Current situation

Winter and spring see lots of controlled burns in Oregon to eliminate piles of woody debris left over after logging or thinning. Embers buried in the ashes of these pile burns can sometimes reignite even days after a fire appears to be out, especially if winds blow away ashy debris. The same winds can then fan smoldering embers back to life. That's why it's a good idea to keep checking old pile burns to ensure no hot spots have rekindled.

Tuesday, September 6, 2011

200-acre fire in southern Oregon federal forest; ODF assists

Source: Rogue River-Siskiyou National Forest

An approximate 200-acre fire, located west of Big Elk Guard Station and north of Camp Latgawa, is currently burning on the Rogue River-Siskiyou National Forest. The fire is located in steep, rocky terrain and is burning in pine/oak vegetation. Approximately 300 firefighters from the Rogue River-Siskiyou National Forest, the Medford District of the Bureau of Land Management, the Oregon Department of Forestry and private contractors are currently on scene. Resources include eight 20-person hand crews, six engines, three dozers, and three water tenders.

A number of air resources are on order, including several air tankers, a heavy helicopter and two medium helicopters. Additional ground resources on order include five 20-person hand crews and six engines. A federal Incident Management Team has been ordered to provide management for the firefighting resources responding.

The fire is currently threatening the historic Robinson Lookout located 2.5 miles to the northeast, as well as the Big Elk Guard Station located three miles to the northeast. There is one known cabin and several outbuildings located on private land that is also threatened. Campers in the North Fork, Beaver Dam, and Daley Creek Campgrounds have been notified.

Firefighters on scene have improved roads and created hand firelines on the south flank, created handline on the west flank, and prepped and created approximately ¾ mile of dozer line on the north flank. The east flank of the fire is currently open and located in steep, rocky terrain.

Fire behavior is expected to pick up relatively early in the day and be fairly extreme due to the hot and dry weather forecast for the remainder of the week. Temperatures are expected to reach the upper 90s to low 100s with relative humidities in the low teens.

The fire started on the Labor Day holiday, September 5, 2011 at 5:06 p.m.; cause of the fire is currently under investigation.

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The purpose of this blog is to provide breaking news about wildfire activity on the forestlands protected by the Oregon Department of Forestry. We invite you to post questions or comments you have about current wildfires. Please keep your posts civil and free of profanity. You are also welcome to contact us by email at:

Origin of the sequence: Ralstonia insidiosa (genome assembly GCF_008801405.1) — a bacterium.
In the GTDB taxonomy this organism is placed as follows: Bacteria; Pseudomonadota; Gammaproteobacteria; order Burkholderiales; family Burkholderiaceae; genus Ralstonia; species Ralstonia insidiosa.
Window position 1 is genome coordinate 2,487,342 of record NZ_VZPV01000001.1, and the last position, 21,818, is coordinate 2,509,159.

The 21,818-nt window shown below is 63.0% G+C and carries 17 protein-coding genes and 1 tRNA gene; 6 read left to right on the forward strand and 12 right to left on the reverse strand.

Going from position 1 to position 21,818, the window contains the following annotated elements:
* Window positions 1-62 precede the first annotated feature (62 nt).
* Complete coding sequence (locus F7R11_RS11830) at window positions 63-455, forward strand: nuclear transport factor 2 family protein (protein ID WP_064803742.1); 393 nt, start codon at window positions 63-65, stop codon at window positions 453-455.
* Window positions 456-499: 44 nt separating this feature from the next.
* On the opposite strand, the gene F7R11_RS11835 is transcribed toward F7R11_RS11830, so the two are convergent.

Current wildfire info

Cool, wet weather in the winter of 2016-17 ended Oregon's long drought and left a thick mountain snowpack. It didn't take long for that to melt and vegetation to dry out due to a series of heatwaves and a prolonged stretch of dry weather over the summer. As forest fuels dried, fires started and spread, many from lands adjacent to those protected by ODF, such as the Chetco Bar Fire in Curry County. That one fire accounted for 46% of the 47,537 acres of land protected by ODF which burned in 2017. Of fires originating on ODF-protected land, 95% were put out at less than 10 acres.

What we do

Protection jurisdiction

The Oregon Dept. of Forestry protects 16 million acres of private and public forestlands from wildfire. This includes all private forestlands in Oregon as well as state and local government-owned forests, along with 2.8 million acres of federal Bureau of Land Management lands in the western part of the state. In total there are about 30.4 million acres of forest in Oregon.

Fire suppression policy

The department fights fire aggressively, seeking to put out most fires at 10 acres or smaller. This approach minimizes damage to the timber resource and fish and wildlife habitat, and protects lives and property. It also saves money. While suppressing large fires can cost millions of dollars, economic and environmental damage from wildfires can be many times greater.


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Oregon Dept. of Forestry's public information officers in Salem, Ore., maintain this blog. During the wildfire season, we spend much of our time reporting on fires and firefighting to news media and the public.